Vegetables thrive in Abilene, Texas, and can be grown at different times of the year according to their variety. Located in the middle of the state, Abilene experiences hot summers, cool winters and little precipitation. The average summer high temperature reaches 95 degrees Fahrenheit in July, and the average low reaches 32 degrees Fahrenheit in January. Its wettest month is May, which sees about 3.5 inches of rainfall. If given enough supplemental water and the right soil conditions, most vegetables will flourish in Abilene, even cool-season vegetables if they are planted early in the spring and in late fall, according to Texas A&M University Extension.
Plant tomato seedlings, or young plants, in Abilene, rather than growing them from seeds in the ground, so the fruit will mature earlier and the harvesting season can be extended. Dig a hole large enough and deep enough to accommodate the roots and bottom part of the stem of the plant, and place the seedling in the hole. Gently tamp the soil around the stem, leaving it at a level that reaches just before the first set of leaves on each plant. Plant tomatoes in the spring for summer harvesting and in late summer for fall harvesting, starting one to eight weeks after March 16, which is Abilene's last predicted spring frost date, and 12 to 14 weeks before Nov. 16, which is the first predicted fall frost date. Grow tomatoes in full sun and in well-drained, slightly acidic soil. Water them thoroughly and deeply so the soil remains moist but not sopping. Allowing the plants to wilt could affect fruit development. Small tomato plant varieties such as Red Cherry and Presto grow well in Abilene, as do large types such as Spring Giant and Homestead.
Radishes are quick-growing vegetables, often maturing within a month. But as cool-season vegetables, they don't tolerate high temperatures. In Abilene they must be grown in the spring and fall. Start growing radishes in Abilene before the last predicted spring frost date on March 16 and eight weeks before the first fall frost date on Nov. 16. Mother Earth News suggests sowing radish seeds at 10-day intervals until three weeks after the last spring frost date and at two-week intervals until three weeks after the first fall frost. Loosen the soil from six to 10 inches deep and add well-rotted manure or compost to enrich it. Plant the seeds one-half inch deep and thin seedlings to three inches apart when they come up. Plant radishes in full sun or partial shade and provide them with about 1 inch of water per week.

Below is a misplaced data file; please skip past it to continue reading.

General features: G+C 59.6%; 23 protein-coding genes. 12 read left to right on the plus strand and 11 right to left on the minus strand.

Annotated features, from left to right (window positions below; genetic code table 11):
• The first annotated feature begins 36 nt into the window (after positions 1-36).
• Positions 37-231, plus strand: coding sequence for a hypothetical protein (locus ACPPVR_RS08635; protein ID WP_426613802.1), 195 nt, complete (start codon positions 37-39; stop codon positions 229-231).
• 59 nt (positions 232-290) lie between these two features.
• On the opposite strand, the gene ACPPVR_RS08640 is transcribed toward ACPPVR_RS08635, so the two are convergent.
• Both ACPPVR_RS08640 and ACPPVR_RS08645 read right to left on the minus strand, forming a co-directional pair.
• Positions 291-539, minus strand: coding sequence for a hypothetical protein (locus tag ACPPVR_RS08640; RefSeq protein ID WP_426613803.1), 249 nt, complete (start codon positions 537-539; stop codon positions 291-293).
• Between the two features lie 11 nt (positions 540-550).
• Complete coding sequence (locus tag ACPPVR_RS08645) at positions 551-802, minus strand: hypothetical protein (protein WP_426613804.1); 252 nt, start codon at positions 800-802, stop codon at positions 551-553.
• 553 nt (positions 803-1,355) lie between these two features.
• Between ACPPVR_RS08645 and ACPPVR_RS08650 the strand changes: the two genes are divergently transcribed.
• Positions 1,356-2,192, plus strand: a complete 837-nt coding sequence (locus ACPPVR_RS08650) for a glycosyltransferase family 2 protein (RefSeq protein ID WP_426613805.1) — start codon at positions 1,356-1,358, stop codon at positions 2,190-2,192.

These cool-season root vegetables also do well in Abilene and can be successively planted before and after the hottest summer months for longer harvests. Plant them four to six weeks before the last predicted spring frost on March 16 and 12 to 14 weeks before the first predicted fall frost on Nov. 16. Sow carrot seeds in deep, loose, well-drained soil. Plant them in full sun and ensure they receive at least 1 inch of water per week. Make two or three plantings about three weeks apart and thin the plants to two-inch spacings as soon as they are strong enough to pull out of the ground to give the remaining plants room to mature.
Peppers, like tomatoes, are warm-weather vegetables that do best if grown when there is no danger of frost. Plant seedlings for quicker harvesting. Plant them one to eight weeks after the last predicted spring frost date on March 16 and 12 to 16 weeks before the first predicted fall frost date on Nov. 16. Space the plants 2 ½ to 3 feet apart in soil that is high in organic matter and plant them about one inch deeper than they grew in their containers. Keep the plants well watered so they do not become stressed and drop their blooms. All pepper types can be grown in Abilene, but hot varieties, such as habaneros, do best. Plant them in full sun and keep the soil around them moist but not soaked.